Ten years on from tsunami — are we safer now?

A massive underwater quake measuring 9.1 on the Richter scale rocks the seabed 300km west of Medan, Sumatra, at 7.58am Indonesia time (8.58am Singapore time), triggering a tsunami.

Most of us can clearly recall where we were on Dec 26, 2004, when a 9.1-magnitude earthquake off the northern coast of Sumatra triggered a deadly tsunami that swept across the Indian Ocean, killing over 226,000 people and causing massive destruction along coastal areas of 14 countries.

The full horror of the disaster unfolded on TV screens around the world. As we mark 10 years since the biggest disaster in living memory, it is important to reflect on what the tsunami has taught us and whether communities are any safer from such disasters.

Perhaps the most important lesson reinforced by the tsunami is the importance of investing in disaster risk reduction (DRR) at both global and local levels.

In January 2005, the Hyogo Framework for Action (HFA) - a global blueprint for disaster-risk reduction efforts with a 10-year plan - was adopted by 168 governments.

Its goal was to substantially reduce disaster losses by 2015, by building the resilience of nations and communities to disasters. Shortly afterward in June 2006, the Indian Ocean Tsunami Warning System became active, consisting of 25 seismographic stations relaying information to 26 national tsunami information centers. This has resulted in timely evacuations of mass populations when alerts are sounded.

The tsunami highlighted how weak legislation led to blockages and major coordination challenges in the delivery of international assistance. The Hyogo Framework for Action calls for improved legislation to facilitate international disaster response, an area where the - International Federation of Red Cross and Red Crescent Societies (IFRC) has been working closely with governments through its Disaster Laws programme.

Twelve countries in the Asia Pacific have made, or are progressing toward, legislative or regulatory changes. These include Indonesia, where the National Disaster Management Agency has revised its regulations relating to the participation of the international community in national emergencies.

Another example is the Philippines, where, following Typhoon Haiyan in 2013, the government relaxed immigration requirements and established one-stop-shops to streamline the clearance process for incoming goods and equipment

But global and national initiatives need to go hand-in-hand with investment in locally driven approaches toward reducing risk. Working with communities to help them be better prepared to face future disasters was the thread that ran through the IFRC's recovery efforts after the tsunami.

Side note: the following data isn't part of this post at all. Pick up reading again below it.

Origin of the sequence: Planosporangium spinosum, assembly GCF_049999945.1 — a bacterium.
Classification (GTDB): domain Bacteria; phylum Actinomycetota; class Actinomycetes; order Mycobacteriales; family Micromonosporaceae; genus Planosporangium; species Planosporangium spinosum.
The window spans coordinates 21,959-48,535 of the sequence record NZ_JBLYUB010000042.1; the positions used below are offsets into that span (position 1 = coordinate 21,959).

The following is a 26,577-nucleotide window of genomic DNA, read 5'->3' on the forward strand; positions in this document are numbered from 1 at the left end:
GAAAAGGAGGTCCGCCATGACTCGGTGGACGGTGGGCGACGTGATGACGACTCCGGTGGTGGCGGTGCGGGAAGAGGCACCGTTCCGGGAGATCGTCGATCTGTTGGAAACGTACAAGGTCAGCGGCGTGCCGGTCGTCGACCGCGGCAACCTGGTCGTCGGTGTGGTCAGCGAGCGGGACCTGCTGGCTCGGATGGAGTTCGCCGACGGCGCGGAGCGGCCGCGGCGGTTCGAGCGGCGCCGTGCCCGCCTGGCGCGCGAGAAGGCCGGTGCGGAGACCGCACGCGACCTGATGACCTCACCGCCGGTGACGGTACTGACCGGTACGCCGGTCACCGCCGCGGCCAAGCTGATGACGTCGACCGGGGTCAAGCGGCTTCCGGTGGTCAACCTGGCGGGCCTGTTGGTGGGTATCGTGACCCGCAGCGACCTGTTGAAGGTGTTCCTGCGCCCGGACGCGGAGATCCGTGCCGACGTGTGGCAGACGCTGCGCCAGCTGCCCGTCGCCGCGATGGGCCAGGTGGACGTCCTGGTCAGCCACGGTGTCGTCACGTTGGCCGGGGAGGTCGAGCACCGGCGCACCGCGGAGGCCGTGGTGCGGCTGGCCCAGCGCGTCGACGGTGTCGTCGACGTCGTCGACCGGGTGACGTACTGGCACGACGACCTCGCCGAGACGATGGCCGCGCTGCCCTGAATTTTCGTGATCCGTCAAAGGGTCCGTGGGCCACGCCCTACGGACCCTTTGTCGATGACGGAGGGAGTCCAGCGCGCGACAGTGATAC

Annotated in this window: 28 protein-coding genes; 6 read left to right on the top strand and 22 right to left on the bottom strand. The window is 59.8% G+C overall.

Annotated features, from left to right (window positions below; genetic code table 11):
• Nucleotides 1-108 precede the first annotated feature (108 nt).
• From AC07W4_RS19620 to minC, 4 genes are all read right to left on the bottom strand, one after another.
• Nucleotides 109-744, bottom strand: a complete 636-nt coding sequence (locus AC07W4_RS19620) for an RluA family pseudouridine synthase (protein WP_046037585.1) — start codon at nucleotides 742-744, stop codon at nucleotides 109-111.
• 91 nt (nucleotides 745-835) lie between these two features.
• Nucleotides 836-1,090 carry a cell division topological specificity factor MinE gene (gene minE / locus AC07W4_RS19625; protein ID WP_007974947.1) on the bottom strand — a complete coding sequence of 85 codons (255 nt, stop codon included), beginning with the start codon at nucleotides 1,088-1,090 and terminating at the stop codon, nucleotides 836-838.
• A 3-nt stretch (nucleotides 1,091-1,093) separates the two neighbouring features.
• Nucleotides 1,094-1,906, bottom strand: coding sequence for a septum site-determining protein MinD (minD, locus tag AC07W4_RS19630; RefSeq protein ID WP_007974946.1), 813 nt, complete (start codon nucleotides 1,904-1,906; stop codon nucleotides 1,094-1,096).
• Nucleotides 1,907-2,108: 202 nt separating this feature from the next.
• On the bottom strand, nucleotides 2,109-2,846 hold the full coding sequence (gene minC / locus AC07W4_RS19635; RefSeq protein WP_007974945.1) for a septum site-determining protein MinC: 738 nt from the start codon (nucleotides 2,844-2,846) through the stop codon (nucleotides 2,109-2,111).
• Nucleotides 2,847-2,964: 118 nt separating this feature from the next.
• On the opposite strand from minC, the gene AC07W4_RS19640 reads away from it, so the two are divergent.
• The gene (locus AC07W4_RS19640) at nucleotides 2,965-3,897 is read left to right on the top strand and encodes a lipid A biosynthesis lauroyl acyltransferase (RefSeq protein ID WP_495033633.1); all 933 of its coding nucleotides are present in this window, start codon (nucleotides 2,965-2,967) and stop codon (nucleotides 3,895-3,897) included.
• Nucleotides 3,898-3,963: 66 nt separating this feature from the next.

Rebuilding physical infrastructure including 50,000 new homes was one step, but establishing community-based disaster-risk management programs was equally important.

Sea search-and-rescue teams were set up in Thailand, training was given to thousands of first-responders in Sri Lanka, HF Radio early-warning systems were established across Indonesia alongside mangrove-planting projects to reduce the impact of coastal flooding. The legacy of those initiatives lives on today.

Community participation and engagement in risk reduction is vital and the tsunami cast a spotlight on the need to improve accountability and two-way communication with crisis-affected communities.

Traditional and hi-tech approaches were used to enable people to raise questions or air concerns about the aid effort via community meetings, live radio and SMS.

Such approaches have since become integral aspects of major operations and have proved essential in health promotion and social mobilization campaigns.

Next year, the Third UN World Conference on Risk Reduction takes place in Japan where HFA 2 will take shape. This represents a unique opportunity to re-focus attention on the need for greater investment in community level disaster-risk reduction.

This means recognising that local people and organisations are first responders in emergencies and understanding that they must be the drivers of change in their communities as they have the best understanding of the risks they face. It also means investing in strengthening the risk-reduction capacities of local, city and regional authorities.

The writer is Under secretary-general, National Society and Knowledge Development under the International Federation of Red Cross and Red Crescent Societies.